Sir Clinton laughed. ‘Clearly, he was doing it wrong.’
‘No,’ Sir Dal commanded, eyes flashing against the flames. ‘You might have been in charge in your own province but this is Lord Merek’s land, and I am in command so you will follow my orders.’
The older man gritted his teeth. He stood, glared at Sir Dal and the circle of watching knights, then stalked away.
Diablons usually didn’t sleep at night. They were nocturnal, but Carmella hadn’t slept for over twenty-four hours, and she was sleeping now, so deeply she didn’t notice Sir Clinton tugging at her britches until they were at her ankles. She opened her eyes, but before she could make a sound, he stuffed some disgusting linen in her mouth and bound it with some cord around her head. She thrashed and grunted, kicked her legs at the ground, at him, until he slapped her hard in the face. Stars burst in her eyes.
He looked around, but the other knights hadn’t stirred. He went to the back of the tree, untied the rope and dragged her into the darkness where the sputtering firelight couldn’t reach her. Straddling her, he reached under her tunic and rubbed her breasts. He grunted, then grinned as he pinched her nipples. Carmella thrashed against him, screamed against her gag. She squirmed and wriggled as she tried to free her hands, but they were bound tightly behind her back.
He leant over and sucked at her breast, tongue fondling her nipple, then reached between her legs, dragging his fingertips along her cleft.
He grunted in surprise and delight. ‘Eager for it, are we?’
Carmella rolled her eyes as she scanned her surroundings. Where was that alpha? His musk was so thick it made her dizzy, and her body was responding. Pinning her between his legs, Sir Clinton turned to his britches. He untied them and took out his cock. It was hard and red as he smoothed it between his hands. Carmella pushed her mouth against her gag. If she could expose her teeth, she could rip out his throat, if not that, then at least she could scream and get the attention of the others. She’d still die, but at least she wouldn’t be raped.
‘Ready?’ he said in a husky voice.
He lowered himself on top of her, greasy hair falling around her, his breath hot against her cheek. Carmella pushed her tongue against her gag, felt it shift, felt it shift a little more. He thrust into her.
‘Clinton,’ she said.
Hips pounding against her, he looked up without thinking, eyes glazed over. She lunged and sank her teeth into his neck. He screamed as she tore a chunk out of him. Blood gushed all over her cloak and tunic, down his front as he clutched at his throat uselessly, gasping and choking. She swallowed, licked her lips. It had been so long since she had eaten and it tasted so good. She kicked him away and struggled to her feet, her hands still bound, but before she could take more than a few steps, the others caught up with her, tackling her to the ground.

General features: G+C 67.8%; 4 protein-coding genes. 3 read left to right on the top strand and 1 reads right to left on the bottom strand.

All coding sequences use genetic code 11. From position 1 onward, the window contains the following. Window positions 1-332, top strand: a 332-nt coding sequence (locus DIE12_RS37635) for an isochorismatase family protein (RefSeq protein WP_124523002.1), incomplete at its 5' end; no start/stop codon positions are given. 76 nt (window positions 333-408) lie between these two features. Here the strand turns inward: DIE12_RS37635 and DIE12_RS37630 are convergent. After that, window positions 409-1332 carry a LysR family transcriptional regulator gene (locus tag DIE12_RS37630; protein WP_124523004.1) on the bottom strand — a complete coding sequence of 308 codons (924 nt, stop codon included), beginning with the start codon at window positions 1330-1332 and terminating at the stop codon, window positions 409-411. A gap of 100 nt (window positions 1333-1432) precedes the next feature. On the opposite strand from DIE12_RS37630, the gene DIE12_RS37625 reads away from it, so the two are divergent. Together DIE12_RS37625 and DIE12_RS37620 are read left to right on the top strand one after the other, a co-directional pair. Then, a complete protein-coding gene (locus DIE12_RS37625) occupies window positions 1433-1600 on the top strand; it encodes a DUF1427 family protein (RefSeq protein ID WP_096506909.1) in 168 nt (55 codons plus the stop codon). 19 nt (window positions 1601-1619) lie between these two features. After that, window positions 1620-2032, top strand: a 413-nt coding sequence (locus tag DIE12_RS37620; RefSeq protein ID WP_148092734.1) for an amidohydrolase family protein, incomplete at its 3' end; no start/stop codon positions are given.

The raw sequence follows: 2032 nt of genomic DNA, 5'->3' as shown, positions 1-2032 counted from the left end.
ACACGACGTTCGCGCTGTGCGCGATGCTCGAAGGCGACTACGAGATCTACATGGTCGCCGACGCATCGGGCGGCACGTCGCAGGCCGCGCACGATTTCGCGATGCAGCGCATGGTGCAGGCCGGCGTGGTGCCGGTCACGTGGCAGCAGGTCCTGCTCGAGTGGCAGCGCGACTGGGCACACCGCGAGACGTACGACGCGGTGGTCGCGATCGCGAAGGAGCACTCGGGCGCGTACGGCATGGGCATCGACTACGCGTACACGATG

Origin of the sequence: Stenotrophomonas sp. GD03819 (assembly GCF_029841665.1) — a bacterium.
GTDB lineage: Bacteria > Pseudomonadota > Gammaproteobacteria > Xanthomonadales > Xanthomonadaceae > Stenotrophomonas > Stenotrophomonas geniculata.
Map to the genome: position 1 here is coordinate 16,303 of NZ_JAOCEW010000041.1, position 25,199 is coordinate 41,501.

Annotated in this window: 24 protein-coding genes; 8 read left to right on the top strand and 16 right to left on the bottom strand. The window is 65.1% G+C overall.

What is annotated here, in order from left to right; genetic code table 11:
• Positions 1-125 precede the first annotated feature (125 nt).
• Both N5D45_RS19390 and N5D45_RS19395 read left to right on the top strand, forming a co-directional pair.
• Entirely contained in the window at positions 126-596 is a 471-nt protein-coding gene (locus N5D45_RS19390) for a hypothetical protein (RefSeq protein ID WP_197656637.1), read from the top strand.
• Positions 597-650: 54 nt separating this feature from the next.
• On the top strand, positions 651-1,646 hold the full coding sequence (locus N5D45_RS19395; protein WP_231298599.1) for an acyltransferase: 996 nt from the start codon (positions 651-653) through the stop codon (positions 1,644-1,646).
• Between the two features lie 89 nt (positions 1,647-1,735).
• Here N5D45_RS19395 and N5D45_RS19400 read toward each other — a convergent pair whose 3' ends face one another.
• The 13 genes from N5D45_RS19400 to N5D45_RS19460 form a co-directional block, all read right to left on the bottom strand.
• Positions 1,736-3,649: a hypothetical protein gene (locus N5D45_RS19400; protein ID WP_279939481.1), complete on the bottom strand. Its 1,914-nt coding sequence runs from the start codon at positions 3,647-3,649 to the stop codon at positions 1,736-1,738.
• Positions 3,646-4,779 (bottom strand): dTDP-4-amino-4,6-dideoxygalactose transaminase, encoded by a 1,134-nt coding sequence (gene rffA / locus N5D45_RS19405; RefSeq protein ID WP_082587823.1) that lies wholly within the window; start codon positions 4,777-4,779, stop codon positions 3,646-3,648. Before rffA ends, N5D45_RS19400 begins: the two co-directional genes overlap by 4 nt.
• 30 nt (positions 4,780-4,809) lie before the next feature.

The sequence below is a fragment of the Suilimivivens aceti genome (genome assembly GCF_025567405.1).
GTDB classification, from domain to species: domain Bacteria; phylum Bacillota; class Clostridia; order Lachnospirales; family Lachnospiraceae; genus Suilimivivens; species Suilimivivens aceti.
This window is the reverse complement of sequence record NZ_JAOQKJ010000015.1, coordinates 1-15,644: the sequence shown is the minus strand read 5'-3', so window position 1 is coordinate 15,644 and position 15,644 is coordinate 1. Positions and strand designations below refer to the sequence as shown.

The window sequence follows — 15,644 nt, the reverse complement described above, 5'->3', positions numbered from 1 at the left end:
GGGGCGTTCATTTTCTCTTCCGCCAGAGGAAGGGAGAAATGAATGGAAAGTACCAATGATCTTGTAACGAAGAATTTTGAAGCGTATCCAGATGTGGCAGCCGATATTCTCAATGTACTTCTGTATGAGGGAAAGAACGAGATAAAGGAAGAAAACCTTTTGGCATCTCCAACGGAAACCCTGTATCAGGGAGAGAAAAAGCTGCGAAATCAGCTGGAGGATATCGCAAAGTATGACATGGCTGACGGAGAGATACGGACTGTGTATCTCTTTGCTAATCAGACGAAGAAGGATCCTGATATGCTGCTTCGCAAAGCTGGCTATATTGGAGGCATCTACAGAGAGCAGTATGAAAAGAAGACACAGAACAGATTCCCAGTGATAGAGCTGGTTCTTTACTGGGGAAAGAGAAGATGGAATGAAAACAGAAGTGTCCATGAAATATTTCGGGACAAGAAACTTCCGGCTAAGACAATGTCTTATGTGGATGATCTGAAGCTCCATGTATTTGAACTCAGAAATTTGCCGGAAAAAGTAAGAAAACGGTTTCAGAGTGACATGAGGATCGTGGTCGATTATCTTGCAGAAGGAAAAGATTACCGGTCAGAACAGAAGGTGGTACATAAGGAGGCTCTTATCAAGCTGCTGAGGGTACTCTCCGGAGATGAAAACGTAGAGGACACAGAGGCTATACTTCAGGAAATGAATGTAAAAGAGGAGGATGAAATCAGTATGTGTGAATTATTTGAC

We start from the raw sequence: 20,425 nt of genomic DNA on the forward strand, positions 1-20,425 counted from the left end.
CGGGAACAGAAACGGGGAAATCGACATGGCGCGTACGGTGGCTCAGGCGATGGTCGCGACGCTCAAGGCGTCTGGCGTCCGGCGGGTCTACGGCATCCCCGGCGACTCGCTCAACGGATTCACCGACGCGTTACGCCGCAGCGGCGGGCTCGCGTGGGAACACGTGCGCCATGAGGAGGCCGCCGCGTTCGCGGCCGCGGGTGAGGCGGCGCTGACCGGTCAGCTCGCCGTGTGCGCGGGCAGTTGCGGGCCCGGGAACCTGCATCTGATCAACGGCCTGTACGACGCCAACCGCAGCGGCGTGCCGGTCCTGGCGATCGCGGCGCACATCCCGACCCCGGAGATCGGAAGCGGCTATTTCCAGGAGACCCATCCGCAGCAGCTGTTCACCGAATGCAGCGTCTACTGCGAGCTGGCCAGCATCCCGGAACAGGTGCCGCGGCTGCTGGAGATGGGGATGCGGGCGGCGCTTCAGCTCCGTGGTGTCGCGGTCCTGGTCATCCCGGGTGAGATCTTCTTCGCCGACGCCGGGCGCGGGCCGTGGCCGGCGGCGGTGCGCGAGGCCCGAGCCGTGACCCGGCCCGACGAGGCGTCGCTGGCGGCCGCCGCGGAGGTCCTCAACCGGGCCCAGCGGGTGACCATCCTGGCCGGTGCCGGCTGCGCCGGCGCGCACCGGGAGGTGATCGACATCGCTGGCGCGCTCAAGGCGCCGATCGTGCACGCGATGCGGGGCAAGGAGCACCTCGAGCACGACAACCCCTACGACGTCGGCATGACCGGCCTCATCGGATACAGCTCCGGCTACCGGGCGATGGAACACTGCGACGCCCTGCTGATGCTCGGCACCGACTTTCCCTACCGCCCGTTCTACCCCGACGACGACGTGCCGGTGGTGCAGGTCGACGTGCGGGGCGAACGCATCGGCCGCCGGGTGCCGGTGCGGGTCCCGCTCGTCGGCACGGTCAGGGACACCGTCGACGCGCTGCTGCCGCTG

‘Is her tail still bound?’ asked Sir Dal.
Someone yanked at the rope at her waist. ‘Yes.’
‘Take her back to camp. Let’s get this done now.’
Carmella screamed into the night, hopeful the alpha would hear as they dragged her between them, her face and tunic and the ends of her hair wet with blood. Sir Clinton was spasming on the ground, eyes wide, the blood that was once gushing from his throat, now weeping. Sir Dal’s sword thudded into the earth, parting Sir Clinton’s head from his body. The spasming ceased.
They threw her onto the stump they had used to carve up the boar and crushed her into it until her cheek stuck against the grain. Someone lifted up her coat, exposing her rump to the cool air.
‘All right, hand me the hatchet,’ Sir Dal said. ‘Will somebody shut her screaming up?’
Another gag was shoved into her mouth.
‘I forbid it, Sir Dal,’ somebody said. ‘You cut it off now, and it’ll dry out and be half worthless. We’ll go home poor men.’
‘Don’t you think I know that?’ Sir Dal snarled. ‘But she’s proven herself too dangerous. It’ll be days before we get back to Barthum. I won’t risk it.’
‘But she’s just a female.’
‘Wherever there’s a female, there’s an alpha.’
‘We’ve killed her alpha.’
As if to prove them wrong, an enormous bellow echoed from somewhere in the distance. Carmella thrashed in the men’s grip, screaming against her gag. Yes! The weight eased off her and Carmella seized her chance, thrusting her back up and throwing her captor to the ground. She spat out the gag.
‘Hold her down!’
More weight flattened her onto the stump until she could barely breathe. There was another enormous bellow, closer this time. Swords unsheathed from all directions.
‘Keep together!’ Sir Dal cried.
They stood around her, a wall of backs.
‘We should release her and flee,’ somebody cried. ‘There’s not enough men.’
‘We release her, we die.’ Sir Dal said.
‘And if we keep her we die!’
Footsteps thudded against the ground as someone dashed away. More followed. They were the smart ones.
Carmella’s heart thundered. It had suddenly turned quiet, but she could smell his presence like he was right beside her. There was a rustle, a thump, then someone screamed, and one of the backs standing around her vanished. The men cried out. Arrows whizzed in the air. A sword hit the earth with a thud. Another back vanished, followed by another. Then the night filled with cries and pounding footsteps as the rest fled, all but Sir Dal who was still holding her against the stump.
She could feel him tremble against her, heard him suck in a shuddering breath. A low growl vibrated in the air, and the hairs stood on Carmella’s arms, not in fear but in anticipation. He finally released her, and she stood beside the—her alpha.
Sir Dal gazed up at him, hand on the hilt of his sword, not knowing what to do. There was nothing he could do. Carmella smiled as her alpha charged, and the night exploded with screaming.
© Morgan Tonkin 2018